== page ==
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Madaba is the capital city of the Madaba Governorate in central Jordan, with a population of about 90,000 located about 35 kilometers (22 miles) south-west of the city of Amman, thecapital of the Hashemite Kingdom of Jordan, and about 30 kilometers (19 miles) northwest of Queen Alia International Airport.
The word Madaba comes from ’Medaba’, an Aramaic word meaning calm running water. The city’s oldest signs of settlement date back to the Bronze Age. During the Iron Age, the town of Madaba became a Moabite border city, mentioned in the Bible (Numbers 21:30 and Joshua 13:9), controlled for some time by some Israelite tribes. It then came under the control of the Arab Nabatean’s Kingdom of Petra, before becoming part of the Roman Province of Arabia.
It is clear from the number of churches discovered in the city and the around the area that Madaba was home to a major Christian community during the Byzantine period, whichis considered to be the golden age of the city.
Modern City of Madaba – City of Mosaic
The migration of 90 Arab Christian families from the city of Kerak, in the south, led by two Italian priests from the Latin Patriarchate of Jerusalem in 1880, happen to result in a major archaeological discovery.
As the city’s newcomers built their homes, using bricks from older buildings, intricate and well-preserved mosaics were uncovered. The new inhabitants of Madaba, aware of the importance of the ancient mosaics by their priests, made sure that they kept intact all they found.
The greatest concentration of mosaics was in the northern part of the city. During the Byzantine-Umayyad period, this area was crossed by the Cardo Maximus, a colonnaded Roman road, saw the building of the Church of the Map, the Hippolytus Mansion, the Church of the Virgin Mary, the Church of Prophet Elijah with its crypt, the Church of the Holy Martyrs (Al-Khadir), the Burnt Palace, the Church of the Sunna' family and the Church of the Salayta family.
One of the most important discoveries was The Mosaic Map of Madaba.Unearthed in 1896,itdates back to the 6thcentury and is preserved in the floor of the Greek Orthodox Basilica of Saint George.Sometimes called the Church of the Map, it is formed from two million pieces of colored stone in two different sizes. Beyond its atheistic beauty, the map provides significant historical details about the whole region during that time period, especially the Holy City of Jerusalem.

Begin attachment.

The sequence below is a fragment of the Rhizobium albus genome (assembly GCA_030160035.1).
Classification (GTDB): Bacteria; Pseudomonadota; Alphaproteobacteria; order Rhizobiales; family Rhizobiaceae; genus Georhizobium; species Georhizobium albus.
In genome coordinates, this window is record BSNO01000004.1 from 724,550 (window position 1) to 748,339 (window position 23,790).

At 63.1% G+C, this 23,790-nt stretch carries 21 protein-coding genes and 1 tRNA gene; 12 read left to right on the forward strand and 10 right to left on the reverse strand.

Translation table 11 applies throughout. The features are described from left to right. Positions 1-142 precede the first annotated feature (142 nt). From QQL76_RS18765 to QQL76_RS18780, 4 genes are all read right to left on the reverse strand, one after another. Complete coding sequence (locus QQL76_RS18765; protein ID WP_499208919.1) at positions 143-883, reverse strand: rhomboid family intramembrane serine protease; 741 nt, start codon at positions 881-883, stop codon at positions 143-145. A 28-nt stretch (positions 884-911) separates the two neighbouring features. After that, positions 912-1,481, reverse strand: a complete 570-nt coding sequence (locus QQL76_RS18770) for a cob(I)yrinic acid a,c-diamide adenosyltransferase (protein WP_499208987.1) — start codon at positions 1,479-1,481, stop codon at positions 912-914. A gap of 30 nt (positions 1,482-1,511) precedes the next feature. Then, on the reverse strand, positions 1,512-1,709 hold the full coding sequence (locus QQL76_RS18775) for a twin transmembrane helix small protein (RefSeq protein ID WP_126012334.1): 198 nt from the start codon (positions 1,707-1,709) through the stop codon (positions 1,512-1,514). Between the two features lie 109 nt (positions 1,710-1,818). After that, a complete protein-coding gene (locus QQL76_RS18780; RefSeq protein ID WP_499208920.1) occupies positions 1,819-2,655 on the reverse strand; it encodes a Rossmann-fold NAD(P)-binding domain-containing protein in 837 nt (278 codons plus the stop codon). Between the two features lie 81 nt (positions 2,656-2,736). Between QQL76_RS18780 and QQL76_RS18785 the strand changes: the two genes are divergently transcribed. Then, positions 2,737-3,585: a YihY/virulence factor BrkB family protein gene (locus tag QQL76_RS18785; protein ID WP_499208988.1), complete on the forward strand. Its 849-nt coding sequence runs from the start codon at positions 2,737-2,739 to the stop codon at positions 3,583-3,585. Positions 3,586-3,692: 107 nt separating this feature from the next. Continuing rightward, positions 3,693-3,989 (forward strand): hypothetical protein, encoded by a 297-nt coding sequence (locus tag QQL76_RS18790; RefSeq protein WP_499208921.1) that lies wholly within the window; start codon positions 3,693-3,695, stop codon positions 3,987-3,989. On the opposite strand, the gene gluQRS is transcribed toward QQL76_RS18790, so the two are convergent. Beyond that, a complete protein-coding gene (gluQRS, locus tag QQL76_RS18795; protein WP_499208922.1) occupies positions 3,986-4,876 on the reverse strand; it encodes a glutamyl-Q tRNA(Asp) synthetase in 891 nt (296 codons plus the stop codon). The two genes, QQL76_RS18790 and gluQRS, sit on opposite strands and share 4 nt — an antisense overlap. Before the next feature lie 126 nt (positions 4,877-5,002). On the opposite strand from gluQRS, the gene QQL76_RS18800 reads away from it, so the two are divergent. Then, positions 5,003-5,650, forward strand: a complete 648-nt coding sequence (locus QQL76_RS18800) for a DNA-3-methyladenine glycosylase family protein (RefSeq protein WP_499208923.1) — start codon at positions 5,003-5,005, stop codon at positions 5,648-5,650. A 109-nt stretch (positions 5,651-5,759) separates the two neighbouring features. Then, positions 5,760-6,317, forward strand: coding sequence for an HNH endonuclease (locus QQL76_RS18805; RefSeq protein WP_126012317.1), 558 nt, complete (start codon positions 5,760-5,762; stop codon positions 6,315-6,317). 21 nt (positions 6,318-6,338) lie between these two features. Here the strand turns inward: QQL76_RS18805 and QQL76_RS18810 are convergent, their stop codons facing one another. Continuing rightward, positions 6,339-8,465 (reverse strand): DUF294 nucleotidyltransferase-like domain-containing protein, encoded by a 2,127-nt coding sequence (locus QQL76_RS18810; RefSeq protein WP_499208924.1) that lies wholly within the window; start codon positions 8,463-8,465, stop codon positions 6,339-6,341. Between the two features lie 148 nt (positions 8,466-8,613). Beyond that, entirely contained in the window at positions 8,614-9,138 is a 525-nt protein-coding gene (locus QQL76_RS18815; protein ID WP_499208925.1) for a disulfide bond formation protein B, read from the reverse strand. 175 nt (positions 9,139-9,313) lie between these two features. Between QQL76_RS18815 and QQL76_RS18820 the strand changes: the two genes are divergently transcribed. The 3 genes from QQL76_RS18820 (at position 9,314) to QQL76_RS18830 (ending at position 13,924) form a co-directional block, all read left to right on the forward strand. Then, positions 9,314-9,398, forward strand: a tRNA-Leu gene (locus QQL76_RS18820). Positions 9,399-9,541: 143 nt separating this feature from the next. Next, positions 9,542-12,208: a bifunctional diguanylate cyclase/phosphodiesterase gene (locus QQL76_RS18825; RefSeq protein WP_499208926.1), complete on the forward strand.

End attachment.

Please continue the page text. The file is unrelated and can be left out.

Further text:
Originally the Madaba Mosaic School, in 1992, the Institute of Mosaic Art and Restoration wasfounded withfunds from the Italian Government and the University of Ravenna. Located between the Madaba Visitors Center and the Madaba Archaeological Park,the aim of the Institute is to train locals in scientific techniques to conserve and restore the many ancient mosaics found in Madaba and throughout Jordan. Students are also taught traditional and the modern methods of mosaic production.
Many of Jordan’simportant tourist and biblical sites are located near Madaba, such as Mount Nebo, 9 kilometers (6 miles)west of the city, where Prophet Moses saw the Promised Land.
Madaba is one of the most welcoming Jordanian cities, a place where you can live the spirit of coexistence among all spectrums of its society. You can enjoy visiting the historical monuments, stay in one of its beautiful and friendly family-run hotels and enjoy a delicious meal in one of its traditional or modern restaurants and coffee shops.
The American University of Madaba is located about 9 kilometers south-east of the city center of Madaba.